If you read our earlier piece on the history of electronic music, you may have a leg up on the history of house music, as it’s often considered one of the direct descendants of disco music. For those of you who aren’t familiar with the invention of the Moog synthesizer and the birth of electronic music, it might be helpful to familiarize yourself with the basics as a way to help understand the beginnings of house music.
The history of house music
It’s said that house music rose from the ashes of disco. After the sixties and seventies thrived with disco artists and pioneers alike, including Giorgio Moroder and Kraftwerk, there was a rise of a new style in Chicago: house.
In Chicago’s Southside in 1977, a new type of club opened shop, and it was called the Warehouse, which is how house music got its name.
The Warehouse was opened by friends of Bronx native Frankie Knuckles, who is often referred to as the “Godfather of House,” and was open until 1983.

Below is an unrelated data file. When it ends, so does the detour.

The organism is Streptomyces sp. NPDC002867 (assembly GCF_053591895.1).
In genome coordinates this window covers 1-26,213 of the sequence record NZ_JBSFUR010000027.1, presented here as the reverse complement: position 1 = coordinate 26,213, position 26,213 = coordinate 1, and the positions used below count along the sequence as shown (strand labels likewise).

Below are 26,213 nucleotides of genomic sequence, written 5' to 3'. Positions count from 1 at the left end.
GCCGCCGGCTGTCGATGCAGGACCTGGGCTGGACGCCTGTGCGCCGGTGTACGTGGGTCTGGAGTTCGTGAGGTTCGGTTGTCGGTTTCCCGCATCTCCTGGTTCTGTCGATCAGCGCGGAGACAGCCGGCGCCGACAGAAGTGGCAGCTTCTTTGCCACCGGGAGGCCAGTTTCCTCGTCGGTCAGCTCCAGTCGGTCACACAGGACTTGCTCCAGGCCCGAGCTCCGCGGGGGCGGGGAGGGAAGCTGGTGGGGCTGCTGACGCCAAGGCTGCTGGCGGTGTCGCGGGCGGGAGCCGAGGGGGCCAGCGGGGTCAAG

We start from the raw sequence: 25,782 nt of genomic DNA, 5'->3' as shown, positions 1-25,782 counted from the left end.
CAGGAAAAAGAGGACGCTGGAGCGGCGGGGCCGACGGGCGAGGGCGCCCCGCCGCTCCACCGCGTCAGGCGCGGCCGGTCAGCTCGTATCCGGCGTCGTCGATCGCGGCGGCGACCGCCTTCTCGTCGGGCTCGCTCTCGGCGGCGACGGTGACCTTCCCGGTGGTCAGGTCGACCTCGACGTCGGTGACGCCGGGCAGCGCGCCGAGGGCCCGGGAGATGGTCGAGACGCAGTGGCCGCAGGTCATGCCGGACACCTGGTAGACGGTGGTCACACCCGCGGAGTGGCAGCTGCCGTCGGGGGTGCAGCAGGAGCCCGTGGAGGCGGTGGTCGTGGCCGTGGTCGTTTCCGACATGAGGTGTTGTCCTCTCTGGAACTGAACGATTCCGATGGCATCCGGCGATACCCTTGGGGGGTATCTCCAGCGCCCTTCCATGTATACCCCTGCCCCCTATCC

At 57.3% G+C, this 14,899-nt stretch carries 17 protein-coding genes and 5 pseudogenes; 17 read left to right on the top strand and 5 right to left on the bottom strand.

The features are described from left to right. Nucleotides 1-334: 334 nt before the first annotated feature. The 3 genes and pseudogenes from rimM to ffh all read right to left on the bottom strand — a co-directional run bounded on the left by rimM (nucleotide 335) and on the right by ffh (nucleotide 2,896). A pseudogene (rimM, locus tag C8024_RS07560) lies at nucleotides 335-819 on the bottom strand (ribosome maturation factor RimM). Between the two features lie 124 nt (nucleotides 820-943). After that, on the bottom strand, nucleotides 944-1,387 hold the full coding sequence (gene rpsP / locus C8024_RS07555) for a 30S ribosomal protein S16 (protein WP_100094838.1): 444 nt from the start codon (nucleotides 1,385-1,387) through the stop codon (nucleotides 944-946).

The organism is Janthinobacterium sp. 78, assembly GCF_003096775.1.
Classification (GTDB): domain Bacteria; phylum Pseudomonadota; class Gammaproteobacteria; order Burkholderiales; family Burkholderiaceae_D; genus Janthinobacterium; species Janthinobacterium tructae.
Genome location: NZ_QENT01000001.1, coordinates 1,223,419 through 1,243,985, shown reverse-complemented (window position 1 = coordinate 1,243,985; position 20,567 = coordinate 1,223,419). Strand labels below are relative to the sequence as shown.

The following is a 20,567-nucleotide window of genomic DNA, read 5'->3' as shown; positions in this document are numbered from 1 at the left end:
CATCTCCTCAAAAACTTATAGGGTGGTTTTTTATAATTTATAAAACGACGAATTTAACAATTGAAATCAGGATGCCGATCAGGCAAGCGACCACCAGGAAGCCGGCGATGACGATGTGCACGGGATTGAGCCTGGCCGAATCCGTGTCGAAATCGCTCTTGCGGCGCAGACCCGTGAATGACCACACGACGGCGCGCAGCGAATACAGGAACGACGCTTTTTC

Frankie’s style of cuts which overlaid soul music with lesser known disco tunes and more rhythmic beats was soon known as “music played at the Warehouse” and later sold as a shortened “house music.”
The signature early house music sound was made by altering the pop-like disco dance tracks to give them a more mechanical beat and deeper bass lines, usually with 4/4 beats provided by mechanical drums.
Frankie Knuckles wasn’t the only one pushing Chicago house music forward. Other Chicago DJs such as Chip E., Adonis, Larry Heard, Marshall Jefferson, Walter Gibbins, and Steve Hurley were influential in the sound expanding as well. As technology advanced, and the sound of house music spread, the genre’s fans grew from mostly LGBT and people of color to include a much wider demographic.
After Chicago’s dance scene blew up with house, the genre quickly grew to fame internationally in London, and later traveled to New York and Detroit. Like many genres before, house music has begun to develop new subgenres with the help of globalization, emerging technology, and cross-genre influences. It’s exciting to see where it will go next.